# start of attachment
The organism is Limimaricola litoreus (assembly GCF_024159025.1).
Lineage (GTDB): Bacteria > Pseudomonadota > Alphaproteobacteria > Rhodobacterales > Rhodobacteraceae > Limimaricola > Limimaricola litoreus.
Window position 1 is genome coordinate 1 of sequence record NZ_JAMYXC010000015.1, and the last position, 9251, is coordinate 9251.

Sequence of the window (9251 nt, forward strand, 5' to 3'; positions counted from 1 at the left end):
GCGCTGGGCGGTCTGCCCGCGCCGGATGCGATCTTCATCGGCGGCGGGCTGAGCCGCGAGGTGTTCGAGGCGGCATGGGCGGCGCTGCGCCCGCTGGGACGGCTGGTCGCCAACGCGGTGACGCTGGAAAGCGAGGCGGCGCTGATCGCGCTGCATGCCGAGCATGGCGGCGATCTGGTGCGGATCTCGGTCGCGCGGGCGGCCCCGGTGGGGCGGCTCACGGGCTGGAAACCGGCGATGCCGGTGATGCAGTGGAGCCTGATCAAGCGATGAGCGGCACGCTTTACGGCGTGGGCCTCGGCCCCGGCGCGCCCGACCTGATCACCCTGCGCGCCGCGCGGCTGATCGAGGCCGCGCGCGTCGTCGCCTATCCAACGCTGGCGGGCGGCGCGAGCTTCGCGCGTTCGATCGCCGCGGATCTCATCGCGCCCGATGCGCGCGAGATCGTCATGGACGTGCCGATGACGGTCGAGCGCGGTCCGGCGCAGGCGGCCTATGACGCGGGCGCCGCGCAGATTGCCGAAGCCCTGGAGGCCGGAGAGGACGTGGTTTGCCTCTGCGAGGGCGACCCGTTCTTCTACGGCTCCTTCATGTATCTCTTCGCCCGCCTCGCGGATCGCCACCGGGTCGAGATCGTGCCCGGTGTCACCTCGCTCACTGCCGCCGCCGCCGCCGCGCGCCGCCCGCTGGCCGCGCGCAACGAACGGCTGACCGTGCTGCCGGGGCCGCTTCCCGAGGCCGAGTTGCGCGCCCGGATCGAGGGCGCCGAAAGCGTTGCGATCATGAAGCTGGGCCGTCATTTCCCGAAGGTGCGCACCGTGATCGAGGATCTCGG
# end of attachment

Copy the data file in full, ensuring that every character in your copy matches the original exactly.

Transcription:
The organism is Limimaricola litoreus (assembly GCF_024159025.1).
Lineage (GTDB): Bacteria > Pseudomonadota > Alphaproteobacteria > Rhodobacterales > Rhodobacteraceae > Limimaricola > Limimaricola litoreus.
Window position 1 is genome coordinate 1 of sequence record NZ_JAMYXC010000015.1, and the last position, 9251, is coordinate 9251.

Sequence of the window (9251 nt, forward strand, 5' to 3'; positions counted from 1 at the left end):
GCGCTGGGCGGTCTGCCCGCGCCGGATGCGATCTTCATCGGCGGCGGGCTGAGCCGCGAGGTGTTCGAGGCGGCATGGGCGGCGCTGCGCCCGCTGGGACGGCTGGTCGCCAACGCGGTGACGCTGGAAAGCGAGGCGGCGCTGATCGCGCTGCATGCCGAGCATGGCGGCGATCTGGTGCGGATCTCGGTCGCGCGGGCGGCCCCGGTGGGGCGGCTCACGGGCTGGAAACCGGCGATGCCGGTGATGCAGTGGAGCCTGATCAAGCGATGAGCGGCACGCTTTACGGCGTGGGCCTCGGCCCCGGCGCGCCCGACCTGATCACCCTGCGCGCCGCGCGGCTGATCGAGGCCGCGCGCGTCGTCGCCTATCCAACGCTGGCGGGCGGCGCGAGCTTCGCGCGTTCGATCGCCGCGGATCTCATCGCGCCCGATGCGCGCGAGATCGTCATGGACGTGCCGATGACGGTCGAGCGCGGTCCGGCGCAGGCGGCCTATGACGCGGGCGCCGCGCAGATTGCCGAAGCCCTGGAGGCCGGAGAGGACGTGGTTTGCCTCTGCGAGGGCGACCCGTTCTTCTACGGCTCCTTCATGTATCTCTTCGCCCGCCTCGCGGATCGCCACCGGGTCGAGATCGTGCCCGGTGTCACCTCGCTCACTGCCGCCGCCGCCGCCGCGCGCCGCCCGCTGGCCGCGCGCAACGAACGGCTGACCGTGCTGCCGGGGCCGCTTCCCGAGGCCGAGTTGCGCGCCCGGATCGAGGGCGCCGAAAGCGTTGCGATCATGAAGCTGGGCCGTCATTTCCCGAAGGTGCGCACCGTGATCGAGGATCTCGG